IWD: ‘Male feminists’ – controversial, contradictory or comrades in the fight for gender equality?

27 February 2018

“No, I wouldn't say I'm a feminist. That would be, maybe, going too far."

When Piers Morgan recently asked the President of the United States whether he was a feminist, his admission that he was not a devout supporter of the women’s movement somehow made headlines around the world. When the same question was posed to Jacob Rees-Mogg he branded the very idea of a man being a feminist as ‘ridiculous’ and Nigel Farage admitted he did not even know what ‘feminism’ means.

Whilst I cannot help but think I would be more shocked if these particular gentlemen admitted that they would be attending the next year's Women’s March with placards and pink pussy hats, it is telling that a male being asked whether he is an ‘f-word’ still causes such a stir.

For the benefit of Mr Farage, feminism is simply defined as the advocacy of women's rights on the ground of the equality of the sexes.’  

In the current climate, it is important that we remember that gender equality is not just a women’s issue. Parity is an aim that we all need to strive to achieve together. Ostracising one gender from the fight is just not going to work. We need collaboration and male allies now more than ever.

Where are we now?

In January 2017, marches led by women took place across the world to stand in solidarity and to promote women’s and human rights. In November, the #MeToo campaign prompted an unprecedented dialogue which has brought down powerful men from entertainment, media and politics. The year of 2017 was a transformational period for many women and now, in early 2018, the movement shows no signs of stopping.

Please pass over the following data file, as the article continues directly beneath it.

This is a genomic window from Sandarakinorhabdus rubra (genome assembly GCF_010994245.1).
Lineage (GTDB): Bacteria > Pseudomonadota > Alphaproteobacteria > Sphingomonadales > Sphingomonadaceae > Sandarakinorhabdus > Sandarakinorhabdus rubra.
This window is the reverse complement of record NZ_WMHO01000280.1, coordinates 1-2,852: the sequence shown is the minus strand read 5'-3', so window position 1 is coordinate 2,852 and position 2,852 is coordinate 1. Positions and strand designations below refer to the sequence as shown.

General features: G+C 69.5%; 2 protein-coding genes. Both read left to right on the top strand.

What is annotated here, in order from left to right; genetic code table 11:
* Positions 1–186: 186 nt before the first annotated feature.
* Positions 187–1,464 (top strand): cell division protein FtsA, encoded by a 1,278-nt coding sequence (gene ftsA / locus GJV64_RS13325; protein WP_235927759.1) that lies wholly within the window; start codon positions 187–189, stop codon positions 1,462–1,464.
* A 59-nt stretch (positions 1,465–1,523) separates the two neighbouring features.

The voices of survivors are gaining power and the world is having to come to terms with the widespread prevalence of sexism and sexual abuse, particularly in the workplace. The uncomfortable truth is that this is not something that a few women have suffered from, it’s everywhere and every woman has a story to tell. The sheer magnitude of the problem has allowed the movement to gather an unheralded momentum, seemingly overnight.

But the problem itself is far from new. I, like many, was sadly not surprised by the revelations. Institutionalised sexism has become all too familiar and I hear stories every single day about how women have been assaulted and harassed.   

The campaign against sexual abuse has been passionate, empowering and unfortunately, long overdue. However, as the #MeToo Twitter hashtag went viral, a reactionary hashtag started trending on Twitter too - #NotAllMen. The mix of hope, despair, rage and anger being expressed and vocalised by women in the mass media recently caused many men to feel uncomfortable, defensive and unfairly blamed for the actions of other men that they personally denounce.